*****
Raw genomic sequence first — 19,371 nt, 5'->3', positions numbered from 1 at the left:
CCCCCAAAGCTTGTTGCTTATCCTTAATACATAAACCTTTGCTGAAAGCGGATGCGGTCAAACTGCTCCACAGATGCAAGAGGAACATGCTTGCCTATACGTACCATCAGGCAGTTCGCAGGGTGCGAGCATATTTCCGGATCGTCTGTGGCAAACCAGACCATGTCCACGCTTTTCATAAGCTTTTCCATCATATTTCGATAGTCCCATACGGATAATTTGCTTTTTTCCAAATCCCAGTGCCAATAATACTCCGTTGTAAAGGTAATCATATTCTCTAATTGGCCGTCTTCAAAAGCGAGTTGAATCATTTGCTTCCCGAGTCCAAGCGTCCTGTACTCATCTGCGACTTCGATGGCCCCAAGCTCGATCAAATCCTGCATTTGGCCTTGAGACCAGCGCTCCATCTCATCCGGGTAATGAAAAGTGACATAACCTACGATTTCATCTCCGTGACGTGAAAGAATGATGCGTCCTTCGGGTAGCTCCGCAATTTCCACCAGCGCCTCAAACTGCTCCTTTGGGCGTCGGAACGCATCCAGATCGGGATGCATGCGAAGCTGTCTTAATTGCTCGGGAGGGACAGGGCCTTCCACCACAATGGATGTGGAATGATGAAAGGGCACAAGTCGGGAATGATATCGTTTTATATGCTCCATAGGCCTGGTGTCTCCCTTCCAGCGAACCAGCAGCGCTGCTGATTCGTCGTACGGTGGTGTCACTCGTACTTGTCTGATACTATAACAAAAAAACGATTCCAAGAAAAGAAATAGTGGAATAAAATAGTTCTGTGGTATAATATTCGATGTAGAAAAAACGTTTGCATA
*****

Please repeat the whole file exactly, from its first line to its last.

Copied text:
Raw genomic sequence first — 19,371 nt, 5'->3', positions numbered from 1 at the left:
CCCCCAAAGCTTGTTGCTTATCCTTAATACATAAACCTTTGCTGAAAGCGGATGCGGTCAAACTGCTCCACAGATGCAAGAGGAACATGCTTGCCTATACGTACCATCAGGCAGTTCGCAGGGTGCGAGCATATTTCCGGATCGTCTGTGGCAAACCAGACCATGTCCACGCTTTTCATAAGCTTTTCCATCATATTTCGATAGTCCCATACGGATAATTTGCTTTTTTCCAAATCCCAGTGCCAATAATACTCCGTTGTAAAGGTAATCATATTCTCTAATTGGCCGTCTTCAAAAGCGAGTTGAATCATTTGCTTCCCGAGTCCAAGCGTCCTGTACTCATCTGCGACTTCGATGGCCCCAAGCTCGATCAAATCCTGCATTTGGCCTTGAGACCAGCGCTCCATCTCATCCGGGTAATGAAAAGTGACATAACCTACGATTTCATCTCCGTGACGTGAAAGAATGATGCGTCCTTCGGGTAGCTCCGCAATTTCCACCAGCGCCTCAAACTGCTCCTTTGGGCGTCGGAACGCATCCAGATCGGGATGCATGCGAAGCTGTCTTAATTGCTCGGGAGGGACAGGGCCTTCCACCACAATGGATGTGGAATGATGAAAGGGCACAAGTCGGGAATGATATCGTTTTATATGCTCCATAGGCCTGGTGTCTCCCTTCCAGCGAACCAGCAGCGCTGCTGATTCGTCGTACGGTGGTGTCACTCGTACTTGTCTGATACTATAACAAAAAAACGATTCCAAGAAAAGAAATAGTGGAATAAAATAGTTCTGTGGTATAATATTCGATGTAGAAAAAACGTTTGCATA